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How can I check if a specific UDP port is open in golang?

Until now I have tried many methods, but no one worked. Precisely, all of them, just tell if the server is responding, no matter what port I input.

METHOD ONE


func methodOne(ip string, ports []string) map[string]string {
    // check emqx 1883, 8083 port

    results := make(map[string]string)
    for _, port := range ports {
        address := net.JoinHostPort(ip, port)
        // 3 second timeout
        conn, err := net.DialTimeout("udp", address, 3*time.Second)
        if err != nil {
            results[port] = "failed"
            // todo log handler
        } else {
            if conn != nil {
                results[port] = "success"
                _ = conn.Close()
            } else {
                results[port] = "failed"
            }
        }
    }
    return results
}


METHOD TWO


func ping(host string, port string) error {
    address := net.JoinHostPort(host, port)
    conn, err := net.DialTimeout("udp", address, 1*time.Second)
    if conn != nil {
        fmt.Println(conn.LocalAddr())
        defer conn.Close()
    }
    return err
}


METHOD THREE

From this package: https://github.com/janosgyerik/portping


portping -c 3 -net udp 0.0.0.0.0 80
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  • 4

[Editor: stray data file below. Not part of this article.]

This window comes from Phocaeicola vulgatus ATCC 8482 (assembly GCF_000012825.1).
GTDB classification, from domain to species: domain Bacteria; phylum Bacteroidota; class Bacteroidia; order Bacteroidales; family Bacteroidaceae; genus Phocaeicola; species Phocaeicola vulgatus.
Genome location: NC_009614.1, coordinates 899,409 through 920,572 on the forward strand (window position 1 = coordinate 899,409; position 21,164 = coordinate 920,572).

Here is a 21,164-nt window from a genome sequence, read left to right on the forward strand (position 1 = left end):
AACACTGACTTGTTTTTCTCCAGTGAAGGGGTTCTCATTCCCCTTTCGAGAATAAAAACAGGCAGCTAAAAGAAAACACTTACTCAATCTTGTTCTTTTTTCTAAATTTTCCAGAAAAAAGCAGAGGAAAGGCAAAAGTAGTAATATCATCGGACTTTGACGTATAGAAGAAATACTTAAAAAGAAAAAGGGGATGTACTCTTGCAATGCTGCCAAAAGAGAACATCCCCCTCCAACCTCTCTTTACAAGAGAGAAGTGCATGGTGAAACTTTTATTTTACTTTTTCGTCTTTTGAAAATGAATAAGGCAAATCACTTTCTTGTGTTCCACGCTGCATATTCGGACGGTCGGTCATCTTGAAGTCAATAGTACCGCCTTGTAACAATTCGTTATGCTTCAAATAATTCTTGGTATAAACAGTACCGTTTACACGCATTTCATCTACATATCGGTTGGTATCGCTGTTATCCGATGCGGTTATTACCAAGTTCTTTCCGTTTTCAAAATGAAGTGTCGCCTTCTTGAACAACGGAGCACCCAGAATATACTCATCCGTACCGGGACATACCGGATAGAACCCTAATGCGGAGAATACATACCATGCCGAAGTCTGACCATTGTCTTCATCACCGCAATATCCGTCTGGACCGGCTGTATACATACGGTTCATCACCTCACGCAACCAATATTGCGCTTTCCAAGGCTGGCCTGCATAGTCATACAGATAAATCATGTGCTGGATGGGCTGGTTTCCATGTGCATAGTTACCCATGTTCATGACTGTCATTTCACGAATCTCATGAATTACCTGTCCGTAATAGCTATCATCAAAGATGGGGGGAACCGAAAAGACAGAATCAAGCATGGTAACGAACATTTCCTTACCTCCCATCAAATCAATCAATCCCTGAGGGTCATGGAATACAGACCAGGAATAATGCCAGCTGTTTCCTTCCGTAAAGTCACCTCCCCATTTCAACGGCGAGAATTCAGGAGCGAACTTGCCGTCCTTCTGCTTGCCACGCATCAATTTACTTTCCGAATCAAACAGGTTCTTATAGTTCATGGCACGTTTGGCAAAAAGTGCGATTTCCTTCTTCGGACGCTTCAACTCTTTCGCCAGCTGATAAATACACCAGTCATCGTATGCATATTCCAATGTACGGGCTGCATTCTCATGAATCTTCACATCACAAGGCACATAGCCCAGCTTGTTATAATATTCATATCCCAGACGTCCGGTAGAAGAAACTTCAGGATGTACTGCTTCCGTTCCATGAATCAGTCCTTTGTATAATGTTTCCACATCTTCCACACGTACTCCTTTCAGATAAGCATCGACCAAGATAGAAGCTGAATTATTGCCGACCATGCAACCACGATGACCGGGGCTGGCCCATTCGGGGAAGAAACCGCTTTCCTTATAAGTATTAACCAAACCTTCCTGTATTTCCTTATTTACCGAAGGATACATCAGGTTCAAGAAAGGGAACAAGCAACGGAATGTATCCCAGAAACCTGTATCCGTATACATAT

UDP is connectionless, none of those methods will work. If the port is open, it's up to the application layer to answer (or not). If it's closed, you might get an ICMP error back. The best you can do with UDP pings is a lot of assumptions and treat some things as a success. – Marc Jun 27 '20 at 9:49
  • 3
    For a non-language-specific answer, try serverfault.com/questions/193425/… or stackoverflow.com/questions/9265669/… – Marc Jun 27 '20 at 9:50
3

You can't unless you know for sure that the server will send something back, then you can try to catch the response.

Check this link https://ops.tips/blog/udp-client-and-server-in-go/

1

Since UDP doesn't provide anything like "connection", it seems to me that the only way to check if remote UDP server is running - is to send a meaningful message, which is understandable by the server and requires "response" to that. Then we just have to wait for server reply and if there is one - the server is OK.

Again, for UDP we have to make several sendings, because if server is down, it won't receive the packet.

Following all that logic i've implemented GO library/cli utility supporting both UDP and TCP library and working the way described above.

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